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End of an era


Henry Fambrough, original member of the Spinners, dies at 85

“The Spinners are still here and still singing for our people who want to hear us. And that’s not going to change. We’ll still be there for them.”

 —Henry Fambrough on his 2023 retirement.

Henry Fambrough of the Spinners has died at his home in northern Virginia at the age of 85. Suffering from ill health in recent years, he was able to attend the Spinners’ Rock and Roll Hall of Fame induction ceremony in November 2023.

Born Henry Lee Fambrough in Detroit in 1938, he was seeped in the gospel tradition of groups like the Dixie Hummingbirds and the Sensational Nightingales before he along with his buddies Billy Henderson, Pervis Jackson, C. P. Spencer, and James Edward began dabbling in “the devil’s music” by forming what was originally called The Domingoes in the northern suburb of Ferndale. Like many of their contemporaries, their fledgling years in the former Herman Gardens housing projects (a locale which spawned celebrity television host Judge Greg Mathis) were marked by financial hardship as they struggled to make their mark.

Following Fambrough’s induction and discharge from the army, the group recorded their first single with “That’s What Girls Are Made For” for which they were backed by future soul icon Marvin Gaye on drums. This led to their becoming a real “professional” group by securing a contract with Motown Records in 1961.

Aside from the 1970 Stevie Wonder penned “It’s a Shame,” the Spinners did not enjoy much of that company’s historic success, during a period in which the group made ends meet by moonlighting in various capacities including managing higher profile acts and packing vinyl records. Fambrough himself served as music tycoon Barry Gordy’s family chauffeur, and became a surrogate son to Gordy’s mother in the process. Real success came when close friend and “Queen of Soul” Aretha Franklin facilitated their move to Atlantic Records in 1971 where they came under the sway of producer Thom Bell.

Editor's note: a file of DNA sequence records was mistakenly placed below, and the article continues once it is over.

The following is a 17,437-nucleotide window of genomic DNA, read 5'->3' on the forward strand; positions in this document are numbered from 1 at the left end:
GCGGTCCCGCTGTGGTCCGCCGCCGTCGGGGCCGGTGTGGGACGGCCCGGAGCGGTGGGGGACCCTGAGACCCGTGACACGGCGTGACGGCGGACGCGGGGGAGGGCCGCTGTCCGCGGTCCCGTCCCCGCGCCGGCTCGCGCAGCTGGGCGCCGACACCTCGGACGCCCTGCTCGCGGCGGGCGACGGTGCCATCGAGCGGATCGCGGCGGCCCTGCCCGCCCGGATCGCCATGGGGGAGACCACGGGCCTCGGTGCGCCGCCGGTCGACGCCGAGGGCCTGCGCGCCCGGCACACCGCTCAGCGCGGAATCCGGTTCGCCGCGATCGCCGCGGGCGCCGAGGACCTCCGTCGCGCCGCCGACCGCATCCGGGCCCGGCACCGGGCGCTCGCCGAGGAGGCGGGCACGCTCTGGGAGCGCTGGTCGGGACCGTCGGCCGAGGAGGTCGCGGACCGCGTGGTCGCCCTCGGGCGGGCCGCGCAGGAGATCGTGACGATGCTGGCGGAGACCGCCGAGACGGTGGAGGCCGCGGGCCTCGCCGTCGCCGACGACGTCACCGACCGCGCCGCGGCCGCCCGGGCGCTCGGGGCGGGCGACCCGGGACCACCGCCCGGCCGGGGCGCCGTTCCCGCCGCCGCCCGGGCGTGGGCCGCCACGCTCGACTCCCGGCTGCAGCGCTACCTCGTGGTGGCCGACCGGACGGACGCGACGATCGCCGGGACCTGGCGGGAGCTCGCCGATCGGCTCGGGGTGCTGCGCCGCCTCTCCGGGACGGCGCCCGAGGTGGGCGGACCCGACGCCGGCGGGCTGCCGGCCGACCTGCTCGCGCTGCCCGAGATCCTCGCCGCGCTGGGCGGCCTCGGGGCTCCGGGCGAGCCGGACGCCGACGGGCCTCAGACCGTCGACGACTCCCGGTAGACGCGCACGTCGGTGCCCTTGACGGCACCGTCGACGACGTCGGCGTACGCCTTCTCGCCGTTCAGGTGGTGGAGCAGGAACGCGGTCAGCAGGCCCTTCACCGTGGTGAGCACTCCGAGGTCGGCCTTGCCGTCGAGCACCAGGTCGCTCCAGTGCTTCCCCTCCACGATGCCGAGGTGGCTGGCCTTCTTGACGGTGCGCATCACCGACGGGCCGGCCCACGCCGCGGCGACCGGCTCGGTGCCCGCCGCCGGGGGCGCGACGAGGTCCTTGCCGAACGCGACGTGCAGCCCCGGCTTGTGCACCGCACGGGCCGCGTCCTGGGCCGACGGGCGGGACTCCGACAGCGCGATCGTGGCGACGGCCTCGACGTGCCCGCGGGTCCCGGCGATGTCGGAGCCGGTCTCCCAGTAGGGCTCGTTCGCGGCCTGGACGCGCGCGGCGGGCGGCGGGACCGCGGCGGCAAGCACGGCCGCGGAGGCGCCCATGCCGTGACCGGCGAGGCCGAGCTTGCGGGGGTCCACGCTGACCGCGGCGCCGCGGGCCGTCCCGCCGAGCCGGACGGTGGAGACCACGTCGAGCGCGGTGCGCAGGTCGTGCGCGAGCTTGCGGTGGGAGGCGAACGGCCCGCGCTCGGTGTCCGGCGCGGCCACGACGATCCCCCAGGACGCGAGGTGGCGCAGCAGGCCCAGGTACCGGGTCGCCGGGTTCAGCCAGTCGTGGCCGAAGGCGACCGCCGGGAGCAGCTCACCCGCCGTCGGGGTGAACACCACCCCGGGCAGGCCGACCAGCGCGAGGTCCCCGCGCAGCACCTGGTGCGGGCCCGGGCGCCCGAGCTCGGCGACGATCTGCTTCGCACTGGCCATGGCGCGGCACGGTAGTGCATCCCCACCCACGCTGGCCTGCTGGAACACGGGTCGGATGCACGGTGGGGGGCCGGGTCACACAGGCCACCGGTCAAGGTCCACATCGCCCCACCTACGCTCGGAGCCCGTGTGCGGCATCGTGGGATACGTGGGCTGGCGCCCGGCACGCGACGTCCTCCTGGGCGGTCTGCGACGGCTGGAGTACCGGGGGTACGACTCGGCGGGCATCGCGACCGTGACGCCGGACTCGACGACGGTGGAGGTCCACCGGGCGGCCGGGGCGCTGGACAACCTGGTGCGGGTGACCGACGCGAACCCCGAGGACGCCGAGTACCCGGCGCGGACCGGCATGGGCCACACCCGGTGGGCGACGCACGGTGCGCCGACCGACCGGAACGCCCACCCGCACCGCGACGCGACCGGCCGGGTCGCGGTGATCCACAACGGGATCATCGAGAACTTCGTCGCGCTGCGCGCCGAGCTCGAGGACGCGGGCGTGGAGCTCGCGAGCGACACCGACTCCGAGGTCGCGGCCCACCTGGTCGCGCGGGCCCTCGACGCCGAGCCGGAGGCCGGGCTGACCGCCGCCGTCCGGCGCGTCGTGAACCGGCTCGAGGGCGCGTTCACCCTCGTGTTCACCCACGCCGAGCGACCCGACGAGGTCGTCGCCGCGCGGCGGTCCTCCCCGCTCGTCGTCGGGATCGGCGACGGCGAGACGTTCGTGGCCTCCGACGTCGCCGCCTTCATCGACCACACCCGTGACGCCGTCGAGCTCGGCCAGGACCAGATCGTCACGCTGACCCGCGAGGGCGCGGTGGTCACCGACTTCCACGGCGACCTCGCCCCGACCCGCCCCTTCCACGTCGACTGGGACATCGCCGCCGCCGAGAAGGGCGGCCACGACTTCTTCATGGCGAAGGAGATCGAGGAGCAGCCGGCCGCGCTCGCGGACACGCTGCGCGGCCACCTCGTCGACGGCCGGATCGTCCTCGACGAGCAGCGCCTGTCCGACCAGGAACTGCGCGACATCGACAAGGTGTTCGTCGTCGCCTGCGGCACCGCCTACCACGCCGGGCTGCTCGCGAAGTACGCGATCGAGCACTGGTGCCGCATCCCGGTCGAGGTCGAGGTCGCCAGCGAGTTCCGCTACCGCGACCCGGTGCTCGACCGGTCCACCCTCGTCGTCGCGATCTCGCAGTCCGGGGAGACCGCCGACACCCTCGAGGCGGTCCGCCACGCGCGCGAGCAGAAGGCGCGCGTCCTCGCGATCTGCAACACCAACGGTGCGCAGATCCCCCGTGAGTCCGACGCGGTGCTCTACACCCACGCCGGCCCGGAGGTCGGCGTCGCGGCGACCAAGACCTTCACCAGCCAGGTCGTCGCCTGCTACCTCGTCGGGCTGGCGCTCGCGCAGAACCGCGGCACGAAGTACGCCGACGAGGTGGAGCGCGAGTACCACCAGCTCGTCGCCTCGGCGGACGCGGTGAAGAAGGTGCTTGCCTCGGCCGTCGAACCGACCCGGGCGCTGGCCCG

Sporting his trademark “handlebar mustache” Fambrough’s baritone provided an elegant cushion for the group as they established themselves as one of the most successful rhythm and bluses acts of the 1970s. He periodically stepped up to sing lead on tunes like “Ghetto Child” and “I Don’t Want to Lose You.” His 1974 duet with the legendary Dionne Warwick, “Then Came You” reached No. 1 on the Billboard Hot 100 record charts.

The Spinner’s accolades include six Grammy nominations, a star on Hollywood’s Walk of Fame, induction into the National Rhythm & Blues Hall of Famein 2015, and the Rock & Roll Hall Fame 2023. In recent years Fambrough’s health forced him into retirement, but he was able to attend the Rock & Roll Hall of Fame ceremony as the last surviving Spinner in Nov. or 2023.